We’ve all been on the receiving end of a comment about our bodies at one point or another, and most of us have doled them out, too. That September when you came back from summer break and more noticeably filled out a bra? You probably heard something about it. That time you trained diligently for a half marathon and absolutely crushed it? Well-meaning friends and family members most likely told you just how great you looked.
If you’re lucky, the comments you’ve received about your body have leaned positive. For example, “You’re looking so fit and toned these days!” is common, though, "You look great, have you lost weight?" is even more so. While it’s hard to believe any of these comments are coming from a bad place, they're also not always helpful. Our senior editor wrote an essay about why a comment like "you look skinny" doesn't make her feel good. She writes, "I'm not even sure why so many of us are steadfast in the idea that 'skinny' has a purely positive connotation. It's a word like any other, with varied meanings and significance to every person who hears it." Moreover, A 2011 survey found that a staggering 97% of women have at least one negative thought about their bodies every day. So, yes, it's complicated.
In other words, even if the comment is positive, it could still send the person on the receiving end into a self-conscious spiral. And if the comment is negative, that’s a whole lot worse. But when someone undergoes a noticeable physical change—from losing weight or toning up to becoming pregnant—is there a right way to acknowledge the change without it feeling invasive?
Clinical psychologist Jessica Zucker, Ph.D., says it’s important to be mindful when commenting on anyone’s body, even if you’re simply trying to pay them a compliment. “We can't be sure of anyone’s feelings about their body, body image, or their perception of the recent changes,” she explains. “For a woman who has lost a significant amount of weight, for example, one might wrongly assume that she'd relish being showered in compliments about her new size and shape. But how do we really know if these words will land with a thud or yield pride? We don't.”
The truth is, we have no idea what someone is going through when their body changes and those are murky waters to navigate. Maybe that weight loss is due to someone struggling with an illness, or the gym time responsible for those super-toned arms on your coworker has been a coping mechanism for the while they grieve a loss. “We can't know anything for sure unless we know the person well, so in many cases, it might be best to say nothing at all,” Zucker advises.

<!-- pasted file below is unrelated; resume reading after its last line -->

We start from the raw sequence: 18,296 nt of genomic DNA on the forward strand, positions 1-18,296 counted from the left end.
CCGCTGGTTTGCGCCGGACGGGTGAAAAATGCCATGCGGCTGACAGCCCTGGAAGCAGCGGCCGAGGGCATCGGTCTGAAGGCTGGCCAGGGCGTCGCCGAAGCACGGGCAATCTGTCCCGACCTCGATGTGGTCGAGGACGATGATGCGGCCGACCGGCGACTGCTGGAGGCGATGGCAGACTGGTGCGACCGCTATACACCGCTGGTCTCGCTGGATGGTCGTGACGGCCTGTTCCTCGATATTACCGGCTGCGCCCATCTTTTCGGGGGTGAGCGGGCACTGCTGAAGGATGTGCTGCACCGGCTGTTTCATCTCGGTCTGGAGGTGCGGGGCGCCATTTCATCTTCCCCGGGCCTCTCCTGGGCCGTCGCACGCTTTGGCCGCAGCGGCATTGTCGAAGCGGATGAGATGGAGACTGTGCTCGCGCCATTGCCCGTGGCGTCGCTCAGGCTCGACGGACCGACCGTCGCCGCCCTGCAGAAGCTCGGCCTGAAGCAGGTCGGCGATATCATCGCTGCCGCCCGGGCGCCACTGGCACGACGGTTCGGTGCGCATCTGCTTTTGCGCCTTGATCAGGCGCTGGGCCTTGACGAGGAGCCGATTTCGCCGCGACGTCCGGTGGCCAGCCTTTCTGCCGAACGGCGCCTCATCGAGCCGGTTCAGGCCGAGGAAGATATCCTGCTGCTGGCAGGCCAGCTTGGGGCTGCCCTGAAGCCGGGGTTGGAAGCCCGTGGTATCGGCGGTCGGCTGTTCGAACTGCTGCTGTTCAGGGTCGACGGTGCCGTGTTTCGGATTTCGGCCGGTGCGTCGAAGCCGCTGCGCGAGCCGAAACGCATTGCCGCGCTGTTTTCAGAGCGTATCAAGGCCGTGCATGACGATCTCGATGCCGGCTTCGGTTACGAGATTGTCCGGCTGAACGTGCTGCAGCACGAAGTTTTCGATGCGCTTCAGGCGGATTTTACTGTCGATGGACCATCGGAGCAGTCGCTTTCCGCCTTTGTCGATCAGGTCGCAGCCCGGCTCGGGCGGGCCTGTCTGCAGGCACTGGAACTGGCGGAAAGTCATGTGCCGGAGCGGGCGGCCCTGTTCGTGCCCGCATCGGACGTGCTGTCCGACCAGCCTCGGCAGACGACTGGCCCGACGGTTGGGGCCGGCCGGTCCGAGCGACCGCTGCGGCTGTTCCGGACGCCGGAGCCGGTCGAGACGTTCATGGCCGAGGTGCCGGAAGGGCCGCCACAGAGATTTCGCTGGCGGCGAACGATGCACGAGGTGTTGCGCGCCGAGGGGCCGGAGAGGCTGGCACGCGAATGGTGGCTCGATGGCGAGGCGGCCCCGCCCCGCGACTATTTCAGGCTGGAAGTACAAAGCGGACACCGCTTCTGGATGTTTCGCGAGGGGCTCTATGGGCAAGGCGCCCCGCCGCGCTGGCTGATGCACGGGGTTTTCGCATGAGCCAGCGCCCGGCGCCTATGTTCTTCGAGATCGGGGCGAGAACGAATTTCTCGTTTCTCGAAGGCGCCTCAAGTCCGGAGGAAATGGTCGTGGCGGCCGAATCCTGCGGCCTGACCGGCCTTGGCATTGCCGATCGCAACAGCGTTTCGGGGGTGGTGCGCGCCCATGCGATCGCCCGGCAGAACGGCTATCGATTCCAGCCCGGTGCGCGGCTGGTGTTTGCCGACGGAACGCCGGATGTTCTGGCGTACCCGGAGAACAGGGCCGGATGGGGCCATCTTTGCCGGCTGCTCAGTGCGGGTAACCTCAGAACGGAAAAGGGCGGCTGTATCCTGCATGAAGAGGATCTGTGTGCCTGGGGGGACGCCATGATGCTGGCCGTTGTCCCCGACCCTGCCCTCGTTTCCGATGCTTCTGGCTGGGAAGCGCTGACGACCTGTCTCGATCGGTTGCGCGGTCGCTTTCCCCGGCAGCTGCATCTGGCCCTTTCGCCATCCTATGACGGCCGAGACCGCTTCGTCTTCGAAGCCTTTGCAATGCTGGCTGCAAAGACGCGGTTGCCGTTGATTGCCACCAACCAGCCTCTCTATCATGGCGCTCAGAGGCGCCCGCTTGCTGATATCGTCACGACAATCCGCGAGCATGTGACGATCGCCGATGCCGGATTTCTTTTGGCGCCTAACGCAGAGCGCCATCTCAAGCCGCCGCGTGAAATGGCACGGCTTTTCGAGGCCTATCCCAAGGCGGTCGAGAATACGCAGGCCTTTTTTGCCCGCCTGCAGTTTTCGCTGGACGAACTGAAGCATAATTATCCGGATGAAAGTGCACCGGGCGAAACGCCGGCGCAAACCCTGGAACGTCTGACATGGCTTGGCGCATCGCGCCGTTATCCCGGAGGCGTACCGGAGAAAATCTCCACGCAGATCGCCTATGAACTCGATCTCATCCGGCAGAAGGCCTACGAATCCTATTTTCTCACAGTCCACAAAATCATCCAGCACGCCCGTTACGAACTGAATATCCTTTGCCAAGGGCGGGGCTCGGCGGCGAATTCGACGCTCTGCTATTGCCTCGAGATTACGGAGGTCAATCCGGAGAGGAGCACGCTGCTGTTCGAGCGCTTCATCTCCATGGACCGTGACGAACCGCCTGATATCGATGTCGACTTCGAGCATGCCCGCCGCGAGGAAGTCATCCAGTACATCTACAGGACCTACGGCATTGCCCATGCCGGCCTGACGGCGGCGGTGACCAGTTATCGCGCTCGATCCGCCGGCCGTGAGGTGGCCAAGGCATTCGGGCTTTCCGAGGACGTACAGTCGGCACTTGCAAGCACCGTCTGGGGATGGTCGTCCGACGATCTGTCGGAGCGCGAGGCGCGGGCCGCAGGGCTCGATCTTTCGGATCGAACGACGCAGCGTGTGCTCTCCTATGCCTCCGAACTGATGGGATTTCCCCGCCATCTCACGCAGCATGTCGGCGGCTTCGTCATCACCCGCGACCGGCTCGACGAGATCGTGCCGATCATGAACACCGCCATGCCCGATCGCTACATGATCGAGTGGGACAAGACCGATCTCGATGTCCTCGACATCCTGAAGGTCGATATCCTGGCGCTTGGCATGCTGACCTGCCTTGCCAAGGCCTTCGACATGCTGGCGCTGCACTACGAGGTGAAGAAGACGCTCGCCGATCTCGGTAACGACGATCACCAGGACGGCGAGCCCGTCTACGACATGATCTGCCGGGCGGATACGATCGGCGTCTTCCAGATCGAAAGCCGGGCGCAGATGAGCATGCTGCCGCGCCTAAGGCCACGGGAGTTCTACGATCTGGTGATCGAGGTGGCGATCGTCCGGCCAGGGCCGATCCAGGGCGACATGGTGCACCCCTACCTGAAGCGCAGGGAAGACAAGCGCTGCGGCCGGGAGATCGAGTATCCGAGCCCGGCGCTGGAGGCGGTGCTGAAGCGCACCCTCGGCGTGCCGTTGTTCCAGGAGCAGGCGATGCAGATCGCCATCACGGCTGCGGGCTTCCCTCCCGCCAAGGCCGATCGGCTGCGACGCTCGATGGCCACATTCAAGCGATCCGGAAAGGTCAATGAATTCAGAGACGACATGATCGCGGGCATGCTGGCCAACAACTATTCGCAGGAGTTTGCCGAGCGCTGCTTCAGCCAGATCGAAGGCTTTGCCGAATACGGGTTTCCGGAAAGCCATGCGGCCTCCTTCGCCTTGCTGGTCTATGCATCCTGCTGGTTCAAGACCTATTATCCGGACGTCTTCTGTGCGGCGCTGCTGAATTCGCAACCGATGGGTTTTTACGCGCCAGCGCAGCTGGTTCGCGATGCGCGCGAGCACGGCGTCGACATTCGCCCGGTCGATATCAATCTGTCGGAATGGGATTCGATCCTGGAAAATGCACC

This is especially tricky in the case of pregnancy. For example, you may be inclined to comment on that “cute bump” you see popping out when a friend wears a tight dress, but you have no idea what the person toting it is actually dealing with—and there’s always a chance they’re not pregnant at all. “Some women prefer to wait to publicly share their pregnancy news when they enter the second trimester, and may not want to discuss it yet,” Zucker says. “Or, what if she just had a miscarriage or is undergoing fertility treatments and has loads of emotion about her body changes? All sensitive topics, so I’d steer clear of saying anything until she shares the news with you.”
The best thing you can ever say, according to Zucker, is actually pretty simple: “When we are tempted to say something about someone's looks, it could be best to stay broad. Say, ‘you look beautiful’ instead of ‘You look so much thinner. You look beautiful.’” And if you’re on the receiving end of these types of comments, hang in there. Know that the person giving them likely isn’t coming from a bad place, and do your best to redirect the conversation. “Veer the conversation away from more talk of the body,” suggests Zucker. “In terms of processing triggering exchanges, seeking therapy, a trusted friend, or a support group might prove helpful as a safe place to delve into percolating feelings. Our bodies hold so much history and meaning, and it can be worthwhile to uncover our triggers and explore their roots in a safe environment.”
The big takeaway? When it comes to commenting on what someone looks like, for the most part, it’s usually best to not say anything at all. And if you really feel the need to, keep it simple, broad, and positive.